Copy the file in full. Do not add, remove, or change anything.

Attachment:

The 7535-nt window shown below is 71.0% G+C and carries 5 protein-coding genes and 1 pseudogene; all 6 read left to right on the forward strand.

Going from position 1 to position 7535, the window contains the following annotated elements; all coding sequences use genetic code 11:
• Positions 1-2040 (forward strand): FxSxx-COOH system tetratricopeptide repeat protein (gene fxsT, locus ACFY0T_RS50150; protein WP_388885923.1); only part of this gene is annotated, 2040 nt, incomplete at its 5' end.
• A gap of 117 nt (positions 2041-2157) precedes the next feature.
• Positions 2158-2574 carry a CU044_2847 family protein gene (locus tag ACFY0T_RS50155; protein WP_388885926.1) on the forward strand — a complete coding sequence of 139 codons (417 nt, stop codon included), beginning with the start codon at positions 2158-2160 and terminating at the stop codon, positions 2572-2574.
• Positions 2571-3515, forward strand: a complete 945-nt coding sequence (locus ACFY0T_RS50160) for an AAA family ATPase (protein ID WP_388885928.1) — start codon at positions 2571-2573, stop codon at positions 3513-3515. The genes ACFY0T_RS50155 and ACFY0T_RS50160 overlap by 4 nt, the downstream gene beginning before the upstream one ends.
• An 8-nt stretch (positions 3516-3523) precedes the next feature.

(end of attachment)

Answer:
The 7535-nt window shown below is 71.0% G+C and carries 5 protein-coding genes and 1 pseudogene; all 6 read left to right on the forward strand.

Going from position 1 to position 7535, the window contains the following annotated elements; all coding sequences use genetic code 11:
• Positions 1-2040 (forward strand): FxSxx-COOH system tetratricopeptide repeat protein (gene fxsT, locus ACFY0T_RS50150; protein WP_388885923.1); only part of this gene is annotated, 2040 nt, incomplete at its 5' end.
• A gap of 117 nt (positions 2041-2157) precedes the next feature.
• Positions 2158-2574 carry a CU044_2847 family protein gene (locus tag ACFY0T_RS50155; protein WP_388885926.1) on the forward strand — a complete coding sequence of 139 codons (417 nt, stop codon included), beginning with the start codon at positions 2158-2160 and terminating at the stop codon, positions 2572-2574.
• Positions 2571-3515, forward strand: a complete 945-nt coding sequence (locus ACFY0T_RS50160) for an AAA family ATPase (protein ID WP_388885928.1) — start codon at positions 2571-2573, stop codon at positions 3513-3515. The genes ACFY0T_RS50155 and ACFY0T_RS50160 overlap by 4 nt, the downstream gene beginning before the upstream one ends.
• An 8-nt stretch (positions 3516-3523) precedes the next feature.